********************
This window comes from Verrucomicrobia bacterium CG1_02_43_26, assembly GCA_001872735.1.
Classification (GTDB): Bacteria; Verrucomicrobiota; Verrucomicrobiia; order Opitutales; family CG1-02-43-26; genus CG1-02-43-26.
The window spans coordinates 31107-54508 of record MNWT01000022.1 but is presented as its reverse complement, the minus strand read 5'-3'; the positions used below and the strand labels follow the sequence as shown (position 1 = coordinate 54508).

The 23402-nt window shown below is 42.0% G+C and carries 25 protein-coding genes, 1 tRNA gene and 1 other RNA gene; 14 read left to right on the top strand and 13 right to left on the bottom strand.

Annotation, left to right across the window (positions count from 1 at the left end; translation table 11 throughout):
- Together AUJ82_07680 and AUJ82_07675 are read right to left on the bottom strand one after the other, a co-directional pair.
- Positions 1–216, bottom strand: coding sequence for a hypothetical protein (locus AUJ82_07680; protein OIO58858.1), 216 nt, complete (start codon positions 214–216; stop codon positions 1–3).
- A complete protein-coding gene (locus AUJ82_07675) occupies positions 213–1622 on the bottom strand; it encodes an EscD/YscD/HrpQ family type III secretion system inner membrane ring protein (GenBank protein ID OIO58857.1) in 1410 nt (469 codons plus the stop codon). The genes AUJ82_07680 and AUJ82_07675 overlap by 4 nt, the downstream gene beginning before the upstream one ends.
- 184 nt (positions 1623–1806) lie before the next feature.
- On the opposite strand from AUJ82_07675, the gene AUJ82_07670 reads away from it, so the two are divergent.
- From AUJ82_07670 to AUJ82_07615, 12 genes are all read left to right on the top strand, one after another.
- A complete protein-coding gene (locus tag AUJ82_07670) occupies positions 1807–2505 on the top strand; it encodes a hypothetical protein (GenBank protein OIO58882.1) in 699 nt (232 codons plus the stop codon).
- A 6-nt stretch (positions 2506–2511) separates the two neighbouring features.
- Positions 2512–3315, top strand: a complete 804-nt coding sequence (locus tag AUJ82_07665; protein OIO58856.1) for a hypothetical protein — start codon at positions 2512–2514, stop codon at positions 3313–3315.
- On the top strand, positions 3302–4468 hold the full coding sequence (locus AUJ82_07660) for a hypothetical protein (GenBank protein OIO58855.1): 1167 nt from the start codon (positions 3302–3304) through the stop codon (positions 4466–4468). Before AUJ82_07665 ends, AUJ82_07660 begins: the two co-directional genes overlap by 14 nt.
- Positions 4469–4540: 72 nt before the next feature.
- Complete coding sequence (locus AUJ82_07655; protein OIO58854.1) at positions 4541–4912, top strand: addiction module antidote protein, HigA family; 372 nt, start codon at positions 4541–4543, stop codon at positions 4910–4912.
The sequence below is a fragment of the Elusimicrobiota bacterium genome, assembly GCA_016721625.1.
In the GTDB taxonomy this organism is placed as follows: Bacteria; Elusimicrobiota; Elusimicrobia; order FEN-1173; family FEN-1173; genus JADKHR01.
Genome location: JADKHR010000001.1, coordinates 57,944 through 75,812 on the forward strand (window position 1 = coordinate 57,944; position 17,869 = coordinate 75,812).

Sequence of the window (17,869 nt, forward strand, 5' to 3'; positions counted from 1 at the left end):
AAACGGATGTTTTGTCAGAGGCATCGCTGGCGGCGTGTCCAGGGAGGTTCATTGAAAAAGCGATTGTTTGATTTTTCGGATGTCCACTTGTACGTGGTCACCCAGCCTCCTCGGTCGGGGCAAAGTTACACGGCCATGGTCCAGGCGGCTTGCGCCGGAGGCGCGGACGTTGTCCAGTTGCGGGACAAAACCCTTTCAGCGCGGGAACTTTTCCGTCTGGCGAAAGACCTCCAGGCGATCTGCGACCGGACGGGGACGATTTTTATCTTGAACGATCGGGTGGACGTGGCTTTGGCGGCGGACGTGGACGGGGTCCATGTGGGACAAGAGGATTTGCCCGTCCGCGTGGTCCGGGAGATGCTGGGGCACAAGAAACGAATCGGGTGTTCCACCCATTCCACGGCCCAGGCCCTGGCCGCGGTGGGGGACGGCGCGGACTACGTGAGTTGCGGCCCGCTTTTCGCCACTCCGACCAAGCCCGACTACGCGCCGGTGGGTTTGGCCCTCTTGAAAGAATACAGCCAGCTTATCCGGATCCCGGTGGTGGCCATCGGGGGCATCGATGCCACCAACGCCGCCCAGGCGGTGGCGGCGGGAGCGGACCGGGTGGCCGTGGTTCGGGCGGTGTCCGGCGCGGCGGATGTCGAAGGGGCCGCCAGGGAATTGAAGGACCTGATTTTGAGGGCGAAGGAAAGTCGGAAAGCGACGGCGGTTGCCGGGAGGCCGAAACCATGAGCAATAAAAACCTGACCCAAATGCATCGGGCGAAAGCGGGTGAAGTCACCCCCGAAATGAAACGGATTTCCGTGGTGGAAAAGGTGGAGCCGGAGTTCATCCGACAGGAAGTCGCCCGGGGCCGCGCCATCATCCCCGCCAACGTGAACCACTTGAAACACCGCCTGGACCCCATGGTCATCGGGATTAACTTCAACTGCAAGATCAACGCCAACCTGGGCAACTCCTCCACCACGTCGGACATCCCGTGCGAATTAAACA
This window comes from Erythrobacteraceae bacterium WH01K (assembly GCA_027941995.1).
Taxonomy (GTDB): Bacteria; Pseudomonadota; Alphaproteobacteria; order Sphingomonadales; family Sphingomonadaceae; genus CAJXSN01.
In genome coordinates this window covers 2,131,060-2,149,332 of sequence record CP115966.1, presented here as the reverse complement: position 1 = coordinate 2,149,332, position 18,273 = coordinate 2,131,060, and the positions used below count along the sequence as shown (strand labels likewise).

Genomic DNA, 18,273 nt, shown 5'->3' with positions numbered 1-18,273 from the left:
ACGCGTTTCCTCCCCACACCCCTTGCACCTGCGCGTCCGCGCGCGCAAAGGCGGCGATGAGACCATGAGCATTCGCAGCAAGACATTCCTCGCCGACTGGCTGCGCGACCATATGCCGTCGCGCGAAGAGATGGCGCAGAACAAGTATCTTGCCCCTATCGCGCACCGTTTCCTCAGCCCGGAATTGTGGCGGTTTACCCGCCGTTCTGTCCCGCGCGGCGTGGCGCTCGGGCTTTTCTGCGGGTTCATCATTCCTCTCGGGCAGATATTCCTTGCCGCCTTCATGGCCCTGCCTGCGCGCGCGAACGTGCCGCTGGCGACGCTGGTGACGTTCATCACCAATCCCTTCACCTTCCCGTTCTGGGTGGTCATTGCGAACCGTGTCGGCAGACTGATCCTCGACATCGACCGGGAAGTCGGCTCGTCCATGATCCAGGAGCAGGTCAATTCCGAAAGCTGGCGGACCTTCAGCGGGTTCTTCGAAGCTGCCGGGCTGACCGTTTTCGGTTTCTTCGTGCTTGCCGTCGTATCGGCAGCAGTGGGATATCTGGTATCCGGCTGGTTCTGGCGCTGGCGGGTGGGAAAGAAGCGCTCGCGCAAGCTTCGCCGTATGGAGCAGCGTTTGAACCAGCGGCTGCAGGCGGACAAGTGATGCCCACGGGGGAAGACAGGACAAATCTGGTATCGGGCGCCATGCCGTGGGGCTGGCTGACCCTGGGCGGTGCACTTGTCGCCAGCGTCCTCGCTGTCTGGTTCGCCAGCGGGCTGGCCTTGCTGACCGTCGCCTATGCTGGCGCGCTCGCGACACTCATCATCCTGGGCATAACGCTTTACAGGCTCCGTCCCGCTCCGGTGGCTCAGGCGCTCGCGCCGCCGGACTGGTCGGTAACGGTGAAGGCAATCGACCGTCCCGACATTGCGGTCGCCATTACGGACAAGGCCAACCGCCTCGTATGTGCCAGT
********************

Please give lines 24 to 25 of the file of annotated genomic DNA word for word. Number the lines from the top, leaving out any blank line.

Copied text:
Taxonomy (GTDB): Bacteria; Pseudomonadota; Alphaproteobacteria; order Sphingomonadales; family Sphingomonadaceae; genus CAJXSN01.
In genome coordinates this window covers 2,131,060-2,149,332 of sequence record CP115966.1, presented here as the reverse complement: position 1 = coordinate 2,149,332, position 18,273 = coordinate 2,131,060, and the positions used below count along the sequence as shown (strand labels likewise).